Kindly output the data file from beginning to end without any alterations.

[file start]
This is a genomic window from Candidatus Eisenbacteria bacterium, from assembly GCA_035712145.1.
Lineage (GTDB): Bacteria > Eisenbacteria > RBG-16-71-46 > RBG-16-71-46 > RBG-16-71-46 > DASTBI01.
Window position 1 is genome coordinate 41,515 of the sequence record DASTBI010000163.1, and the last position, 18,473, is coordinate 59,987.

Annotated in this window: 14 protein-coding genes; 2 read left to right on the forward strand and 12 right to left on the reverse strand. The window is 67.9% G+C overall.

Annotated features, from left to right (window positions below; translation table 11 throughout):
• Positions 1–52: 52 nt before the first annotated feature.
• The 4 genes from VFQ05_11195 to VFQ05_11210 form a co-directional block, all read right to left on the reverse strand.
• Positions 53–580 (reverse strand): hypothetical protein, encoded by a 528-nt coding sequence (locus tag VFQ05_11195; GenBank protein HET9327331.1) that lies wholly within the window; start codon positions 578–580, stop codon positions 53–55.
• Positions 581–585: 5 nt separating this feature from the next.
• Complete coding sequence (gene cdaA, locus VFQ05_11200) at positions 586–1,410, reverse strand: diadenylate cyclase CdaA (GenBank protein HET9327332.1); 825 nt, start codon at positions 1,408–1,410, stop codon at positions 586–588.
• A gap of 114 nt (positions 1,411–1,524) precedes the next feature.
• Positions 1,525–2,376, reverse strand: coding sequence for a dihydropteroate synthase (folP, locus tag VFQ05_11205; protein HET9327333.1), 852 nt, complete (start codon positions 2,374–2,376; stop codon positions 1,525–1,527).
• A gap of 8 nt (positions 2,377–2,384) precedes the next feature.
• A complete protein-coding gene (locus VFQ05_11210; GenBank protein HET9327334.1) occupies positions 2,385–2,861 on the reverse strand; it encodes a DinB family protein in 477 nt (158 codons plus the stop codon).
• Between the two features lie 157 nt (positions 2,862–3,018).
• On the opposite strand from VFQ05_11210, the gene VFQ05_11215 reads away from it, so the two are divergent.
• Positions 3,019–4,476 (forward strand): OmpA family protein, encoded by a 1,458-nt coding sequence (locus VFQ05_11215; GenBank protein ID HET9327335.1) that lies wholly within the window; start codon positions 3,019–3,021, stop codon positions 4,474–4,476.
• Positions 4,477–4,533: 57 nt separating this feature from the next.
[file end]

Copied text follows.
This is a genomic window from Candidatus Eisenbacteria bacterium, from assembly GCA_035712145.1.
Lineage (GTDB): Bacteria > Eisenbacteria > RBG-16-71-46 > RBG-16-71-46 > RBG-16-71-46 > DASTBI01.
Window position 1 is genome coordinate 41,515 of the sequence record DASTBI010000163.1, and the last position, 18,473, is coordinate 59,987.

Annotated in this window: 14 protein-coding genes; 2 read left to right on the forward strand and 12 right to left on the reverse strand. The window is 67.9% G+C overall.

Annotated features, from left to right (window positions below; translation table 11 throughout):
• Positions 1–52: 52 nt before the first annotated feature.
• The 4 genes from VFQ05_11195 to VFQ05_11210 form a co-directional block, all read right to left on the reverse strand.
• Positions 53–580 (reverse strand): hypothetical protein, encoded by a 528-nt coding sequence (locus tag VFQ05_11195; GenBank protein HET9327331.1) that lies wholly within the window; start codon positions 578–580, stop codon positions 53–55.
• Positions 581–585: 5 nt separating this feature from the next.
• Complete coding sequence (gene cdaA, locus VFQ05_11200) at positions 586–1,410, reverse strand: diadenylate cyclase CdaA (GenBank protein HET9327332.1); 825 nt, start codon at positions 1,408–1,410, stop codon at positions 586–588.
• A gap of 114 nt (positions 1,411–1,524) precedes the next feature.
• Positions 1,525–2,376, reverse strand: coding sequence for a dihydropteroate synthase (folP, locus tag VFQ05_11205; protein HET9327333.1), 852 nt, complete (start codon positions 2,374–2,376; stop codon positions 1,525–1,527).
• A gap of 8 nt (positions 2,377–2,384) precedes the next feature.
• A complete protein-coding gene (locus VFQ05_11210; GenBank protein HET9327334.1) occupies positions 2,385–2,861 on the reverse strand; it encodes a DinB family protein in 477 nt (158 codons plus the stop codon).
• Between the two features lie 157 nt (positions 2,862–3,018).
• On the opposite strand from VFQ05_11210, the gene VFQ05_11215 reads away from it, so the two are divergent.
• Positions 3,019–4,476 (forward strand): OmpA family protein, encoded by a 1,458-nt coding sequence (locus VFQ05_11215; GenBank protein ID HET9327335.1) that lies wholly within the window; start codon positions 3,019–3,021, stop codon positions 4,474–4,476.
• Positions 4,477–4,533: 57 nt separating this feature from the next.